Legal opinion should be grounded in physical evidence, reason, and facts, not someone's belief. The Establishment Clause is a specific prohibition against a particular type of this lawmaking. The inability for judges, biologists, etc. to come to a consensus on when life begins is exactly why the trimester framework was eventually discarded in abortion law and instead allow the states to only regulate abortion as it relates to their own interests trumping those of the mother.

If my desires and your desires are at odds (for example, my morals tell me that I should kill you and take your home as my own), than the laws of our land are the standard. Those laws are definitely dictated by popular opinion, which established the legal framework of our country. We may see different things as right and wrong. Our laws are the compromise that give us the stable society to live in when those morals are in conflict.

And tying Planned Parenthood to eugenics is distasteful and inaccurate. They do not selectively abort fetuses to attempt to improve the gene pool. They do not selectively sterilize those with undesirable traits to prevent them from further tainting the gene pool. They do not perform eugenics. Rather, they offer health care, birth control, and abortions to women who need or desire them and often are unable to afford it.

follower
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follower 04/04/11 - 02:23 pm
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LauraE, I'm sorry that the

LauraE, I'm sorry that the people you listed, as well as Westboro, have invoked the Christian label. What you say is true. All that claim to follow Christ but live a life that is totally contrary to His teaching makes it extremely difficult for the true Christian.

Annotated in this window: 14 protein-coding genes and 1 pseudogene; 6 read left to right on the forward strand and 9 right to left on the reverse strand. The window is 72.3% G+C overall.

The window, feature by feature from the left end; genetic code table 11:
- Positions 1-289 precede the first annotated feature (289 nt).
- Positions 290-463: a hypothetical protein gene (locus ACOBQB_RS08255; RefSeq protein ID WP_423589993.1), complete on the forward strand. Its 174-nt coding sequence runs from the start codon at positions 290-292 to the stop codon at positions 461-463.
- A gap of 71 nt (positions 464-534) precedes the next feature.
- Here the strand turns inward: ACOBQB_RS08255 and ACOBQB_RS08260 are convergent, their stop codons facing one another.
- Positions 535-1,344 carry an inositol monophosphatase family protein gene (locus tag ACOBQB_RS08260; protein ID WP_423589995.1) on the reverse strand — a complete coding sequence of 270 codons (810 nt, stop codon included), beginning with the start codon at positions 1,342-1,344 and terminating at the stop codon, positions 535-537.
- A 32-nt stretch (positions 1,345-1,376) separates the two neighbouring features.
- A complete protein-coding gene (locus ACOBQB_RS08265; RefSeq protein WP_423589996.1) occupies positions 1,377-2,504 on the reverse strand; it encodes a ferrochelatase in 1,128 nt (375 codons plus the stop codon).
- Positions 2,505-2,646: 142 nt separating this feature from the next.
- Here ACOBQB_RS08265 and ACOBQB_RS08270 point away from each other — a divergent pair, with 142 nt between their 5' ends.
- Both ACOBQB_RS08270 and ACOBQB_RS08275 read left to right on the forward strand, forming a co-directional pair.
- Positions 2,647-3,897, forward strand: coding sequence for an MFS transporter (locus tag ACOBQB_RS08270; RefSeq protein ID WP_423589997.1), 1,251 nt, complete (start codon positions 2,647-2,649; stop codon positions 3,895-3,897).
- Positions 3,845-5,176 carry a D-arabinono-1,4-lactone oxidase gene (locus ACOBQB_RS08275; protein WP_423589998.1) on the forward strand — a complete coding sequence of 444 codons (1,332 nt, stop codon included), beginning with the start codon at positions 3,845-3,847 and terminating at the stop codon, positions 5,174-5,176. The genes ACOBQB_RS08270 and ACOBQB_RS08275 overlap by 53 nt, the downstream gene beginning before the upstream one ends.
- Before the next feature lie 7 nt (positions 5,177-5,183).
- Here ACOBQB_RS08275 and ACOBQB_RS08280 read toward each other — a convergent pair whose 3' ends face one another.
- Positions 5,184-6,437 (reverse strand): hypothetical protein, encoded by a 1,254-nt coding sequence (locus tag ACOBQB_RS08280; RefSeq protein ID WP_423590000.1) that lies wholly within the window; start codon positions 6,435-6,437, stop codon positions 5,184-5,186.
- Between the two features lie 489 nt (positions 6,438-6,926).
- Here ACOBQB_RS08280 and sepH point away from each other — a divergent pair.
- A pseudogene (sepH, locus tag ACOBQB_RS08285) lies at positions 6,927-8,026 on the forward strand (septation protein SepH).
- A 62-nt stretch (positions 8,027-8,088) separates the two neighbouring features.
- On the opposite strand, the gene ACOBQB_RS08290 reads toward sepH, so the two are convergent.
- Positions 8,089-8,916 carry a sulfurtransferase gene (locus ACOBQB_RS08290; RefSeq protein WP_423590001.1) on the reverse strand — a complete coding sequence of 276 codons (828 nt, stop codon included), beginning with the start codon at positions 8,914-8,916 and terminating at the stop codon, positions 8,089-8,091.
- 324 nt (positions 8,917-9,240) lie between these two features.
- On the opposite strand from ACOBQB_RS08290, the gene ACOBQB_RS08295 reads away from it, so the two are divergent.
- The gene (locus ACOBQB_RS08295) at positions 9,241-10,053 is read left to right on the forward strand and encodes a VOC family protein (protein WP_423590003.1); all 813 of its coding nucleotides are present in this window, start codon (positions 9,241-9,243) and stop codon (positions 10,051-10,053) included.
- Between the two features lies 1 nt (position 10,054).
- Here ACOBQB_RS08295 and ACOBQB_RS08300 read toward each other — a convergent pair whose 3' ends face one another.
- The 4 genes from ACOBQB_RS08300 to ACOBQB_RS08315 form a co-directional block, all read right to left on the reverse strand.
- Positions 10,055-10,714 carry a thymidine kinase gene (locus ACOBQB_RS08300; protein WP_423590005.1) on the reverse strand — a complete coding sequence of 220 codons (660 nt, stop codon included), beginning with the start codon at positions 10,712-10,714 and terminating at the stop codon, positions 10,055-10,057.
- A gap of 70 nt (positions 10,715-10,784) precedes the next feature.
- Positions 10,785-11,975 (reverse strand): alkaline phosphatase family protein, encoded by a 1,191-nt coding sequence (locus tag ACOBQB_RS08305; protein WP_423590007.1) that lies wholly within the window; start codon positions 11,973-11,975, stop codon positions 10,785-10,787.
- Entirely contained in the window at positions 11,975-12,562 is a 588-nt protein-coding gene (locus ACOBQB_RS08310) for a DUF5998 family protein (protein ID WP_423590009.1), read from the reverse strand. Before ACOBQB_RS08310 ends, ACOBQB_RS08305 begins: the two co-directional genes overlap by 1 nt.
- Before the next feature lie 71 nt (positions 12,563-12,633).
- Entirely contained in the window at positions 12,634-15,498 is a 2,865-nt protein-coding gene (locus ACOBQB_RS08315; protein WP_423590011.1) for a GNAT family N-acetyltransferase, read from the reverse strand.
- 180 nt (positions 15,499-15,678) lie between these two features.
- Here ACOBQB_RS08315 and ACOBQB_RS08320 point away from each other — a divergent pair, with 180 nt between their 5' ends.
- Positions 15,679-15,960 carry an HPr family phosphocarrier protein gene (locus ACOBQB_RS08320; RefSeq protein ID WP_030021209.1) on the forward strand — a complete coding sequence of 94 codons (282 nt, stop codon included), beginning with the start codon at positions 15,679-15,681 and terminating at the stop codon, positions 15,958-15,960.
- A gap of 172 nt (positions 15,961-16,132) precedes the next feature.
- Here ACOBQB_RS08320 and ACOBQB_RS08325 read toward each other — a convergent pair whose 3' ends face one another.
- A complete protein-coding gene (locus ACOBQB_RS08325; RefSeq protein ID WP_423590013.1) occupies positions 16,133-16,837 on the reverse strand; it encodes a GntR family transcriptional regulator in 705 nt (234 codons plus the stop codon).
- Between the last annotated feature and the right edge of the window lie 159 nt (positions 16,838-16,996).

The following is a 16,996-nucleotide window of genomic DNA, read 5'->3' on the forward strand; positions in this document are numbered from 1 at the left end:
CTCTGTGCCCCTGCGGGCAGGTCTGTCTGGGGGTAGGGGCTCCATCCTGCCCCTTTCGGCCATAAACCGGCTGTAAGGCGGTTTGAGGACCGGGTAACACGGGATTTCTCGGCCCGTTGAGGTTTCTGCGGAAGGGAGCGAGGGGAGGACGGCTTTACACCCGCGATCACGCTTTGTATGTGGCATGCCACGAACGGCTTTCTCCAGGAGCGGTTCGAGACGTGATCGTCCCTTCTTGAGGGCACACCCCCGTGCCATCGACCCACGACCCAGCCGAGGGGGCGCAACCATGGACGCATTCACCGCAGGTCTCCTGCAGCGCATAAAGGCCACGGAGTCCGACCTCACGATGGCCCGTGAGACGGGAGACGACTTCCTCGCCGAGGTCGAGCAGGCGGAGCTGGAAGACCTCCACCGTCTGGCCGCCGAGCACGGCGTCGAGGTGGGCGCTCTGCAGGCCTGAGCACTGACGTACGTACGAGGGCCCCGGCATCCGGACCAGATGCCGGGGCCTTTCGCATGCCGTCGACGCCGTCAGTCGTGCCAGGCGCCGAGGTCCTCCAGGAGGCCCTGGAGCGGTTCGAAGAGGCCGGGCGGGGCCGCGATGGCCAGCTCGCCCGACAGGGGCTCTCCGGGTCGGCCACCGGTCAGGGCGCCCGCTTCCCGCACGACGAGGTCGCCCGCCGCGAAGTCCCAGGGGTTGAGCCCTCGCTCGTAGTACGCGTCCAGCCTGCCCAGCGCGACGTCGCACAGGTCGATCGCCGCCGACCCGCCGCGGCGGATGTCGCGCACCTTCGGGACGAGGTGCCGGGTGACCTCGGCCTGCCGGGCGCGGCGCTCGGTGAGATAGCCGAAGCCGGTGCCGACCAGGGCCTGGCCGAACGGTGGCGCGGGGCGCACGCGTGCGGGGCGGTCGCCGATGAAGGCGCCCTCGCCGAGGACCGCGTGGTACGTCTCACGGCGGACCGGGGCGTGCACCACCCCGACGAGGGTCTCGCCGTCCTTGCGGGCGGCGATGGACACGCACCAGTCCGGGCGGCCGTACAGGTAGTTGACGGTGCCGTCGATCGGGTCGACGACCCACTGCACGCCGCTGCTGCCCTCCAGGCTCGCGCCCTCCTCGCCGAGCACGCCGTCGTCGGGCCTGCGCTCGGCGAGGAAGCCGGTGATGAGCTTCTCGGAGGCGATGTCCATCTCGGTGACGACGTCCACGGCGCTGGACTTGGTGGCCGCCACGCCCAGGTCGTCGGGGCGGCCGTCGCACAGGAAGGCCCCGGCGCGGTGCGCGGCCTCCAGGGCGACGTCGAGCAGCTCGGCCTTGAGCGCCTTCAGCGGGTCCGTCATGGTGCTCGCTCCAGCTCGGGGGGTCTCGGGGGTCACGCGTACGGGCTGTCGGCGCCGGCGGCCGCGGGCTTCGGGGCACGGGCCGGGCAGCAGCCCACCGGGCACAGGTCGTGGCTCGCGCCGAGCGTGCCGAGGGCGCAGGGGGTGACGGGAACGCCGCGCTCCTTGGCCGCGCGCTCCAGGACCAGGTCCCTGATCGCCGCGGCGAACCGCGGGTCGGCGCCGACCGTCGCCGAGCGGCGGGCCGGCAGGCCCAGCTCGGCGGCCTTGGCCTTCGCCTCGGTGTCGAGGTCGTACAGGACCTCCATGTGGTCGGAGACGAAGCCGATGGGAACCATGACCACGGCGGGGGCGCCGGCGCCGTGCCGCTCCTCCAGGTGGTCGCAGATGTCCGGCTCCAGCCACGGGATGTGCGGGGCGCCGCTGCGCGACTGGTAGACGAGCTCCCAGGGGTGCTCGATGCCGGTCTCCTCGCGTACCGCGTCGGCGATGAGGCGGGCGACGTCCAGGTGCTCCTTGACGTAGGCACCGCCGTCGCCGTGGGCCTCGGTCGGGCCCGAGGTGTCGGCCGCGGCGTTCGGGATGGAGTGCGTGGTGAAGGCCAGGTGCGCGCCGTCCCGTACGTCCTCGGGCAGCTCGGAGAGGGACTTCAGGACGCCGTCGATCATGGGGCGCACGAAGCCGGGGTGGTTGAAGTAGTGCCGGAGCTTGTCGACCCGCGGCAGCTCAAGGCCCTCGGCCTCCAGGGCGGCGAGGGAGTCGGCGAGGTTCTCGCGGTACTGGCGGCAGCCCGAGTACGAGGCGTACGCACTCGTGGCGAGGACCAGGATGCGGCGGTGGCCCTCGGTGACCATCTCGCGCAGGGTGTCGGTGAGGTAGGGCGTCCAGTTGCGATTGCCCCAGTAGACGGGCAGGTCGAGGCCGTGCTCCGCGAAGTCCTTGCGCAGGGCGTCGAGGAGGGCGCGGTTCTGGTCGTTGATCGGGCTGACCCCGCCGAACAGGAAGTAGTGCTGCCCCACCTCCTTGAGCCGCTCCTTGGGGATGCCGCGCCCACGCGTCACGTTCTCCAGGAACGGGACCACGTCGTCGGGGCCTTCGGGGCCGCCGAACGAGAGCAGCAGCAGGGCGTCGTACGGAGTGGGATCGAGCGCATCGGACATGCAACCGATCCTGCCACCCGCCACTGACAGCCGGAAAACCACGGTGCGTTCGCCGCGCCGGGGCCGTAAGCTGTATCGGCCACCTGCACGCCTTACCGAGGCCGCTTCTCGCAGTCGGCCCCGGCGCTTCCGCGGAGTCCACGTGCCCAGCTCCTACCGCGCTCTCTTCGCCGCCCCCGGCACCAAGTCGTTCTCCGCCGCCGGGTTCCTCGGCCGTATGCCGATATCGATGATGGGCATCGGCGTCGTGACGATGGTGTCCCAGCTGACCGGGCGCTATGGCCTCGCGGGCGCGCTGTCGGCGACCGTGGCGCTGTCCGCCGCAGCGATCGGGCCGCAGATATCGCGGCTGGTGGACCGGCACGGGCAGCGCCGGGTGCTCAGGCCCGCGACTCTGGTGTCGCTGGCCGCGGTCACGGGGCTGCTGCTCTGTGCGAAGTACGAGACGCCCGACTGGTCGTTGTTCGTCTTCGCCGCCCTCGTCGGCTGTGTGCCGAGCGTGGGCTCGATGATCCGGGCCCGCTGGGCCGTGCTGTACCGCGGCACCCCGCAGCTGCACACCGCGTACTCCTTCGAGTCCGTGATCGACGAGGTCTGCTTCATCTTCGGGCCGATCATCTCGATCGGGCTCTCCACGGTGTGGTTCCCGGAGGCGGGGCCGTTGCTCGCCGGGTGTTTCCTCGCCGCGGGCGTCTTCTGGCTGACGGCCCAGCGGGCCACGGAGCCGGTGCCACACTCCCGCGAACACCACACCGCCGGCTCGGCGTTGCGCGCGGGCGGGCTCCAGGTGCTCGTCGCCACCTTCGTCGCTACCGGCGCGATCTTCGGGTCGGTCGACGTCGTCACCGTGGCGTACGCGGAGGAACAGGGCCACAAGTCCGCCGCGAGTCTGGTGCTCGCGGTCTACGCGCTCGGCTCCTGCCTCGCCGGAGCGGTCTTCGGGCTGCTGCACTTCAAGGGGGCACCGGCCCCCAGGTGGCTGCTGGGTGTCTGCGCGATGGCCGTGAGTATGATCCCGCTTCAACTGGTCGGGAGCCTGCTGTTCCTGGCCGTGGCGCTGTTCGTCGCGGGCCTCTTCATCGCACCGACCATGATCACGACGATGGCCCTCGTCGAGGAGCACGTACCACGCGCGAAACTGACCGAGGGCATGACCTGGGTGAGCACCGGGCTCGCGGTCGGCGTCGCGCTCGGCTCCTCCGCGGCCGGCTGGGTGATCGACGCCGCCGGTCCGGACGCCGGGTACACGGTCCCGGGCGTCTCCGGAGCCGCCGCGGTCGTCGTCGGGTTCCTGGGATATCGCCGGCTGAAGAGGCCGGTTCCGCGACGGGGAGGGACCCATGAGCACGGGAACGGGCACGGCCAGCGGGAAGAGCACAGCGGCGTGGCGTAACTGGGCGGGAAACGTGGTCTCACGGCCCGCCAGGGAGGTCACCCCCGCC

But to group all people of any group, religious or secular, with one broad stroke is somewhat short-sided. Sorta like demonizing all men as unfaithful because some don't hold marriage vows as sacred.

There is no doubt that of all the people that call themselves Christian, those that are true followers of Christ are a scant minority. It makes me sad. The standard is Jesus Christ alone. All the rest of us fall short.

howcanweknow
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howcanweknow 04/04/11 - 02:28 pm
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I'm a bit confused. If zero

I'm a bit confused. If zero of my arguments have zero relevance, are you saying that all of my arguments are relevant?

I'm not saying we can force any one religious teaching on any person. That's against the spirit of religious freedom. And, I do not see the LTE from Dr. Payne saying that either. He is lamenting the fact that the ideals expressed in the Ten Commandments are being downplayed and done away with. I agree with Ten Commandments, and believe that society would be a much better place if we all respected and obeyed those principles -- regardless of where they came from. (of course, the fact that they are in the Bible makes them all the more precious to Christians) That's all. You are indeed correct. We cannot force any belief on another person. No one would want that.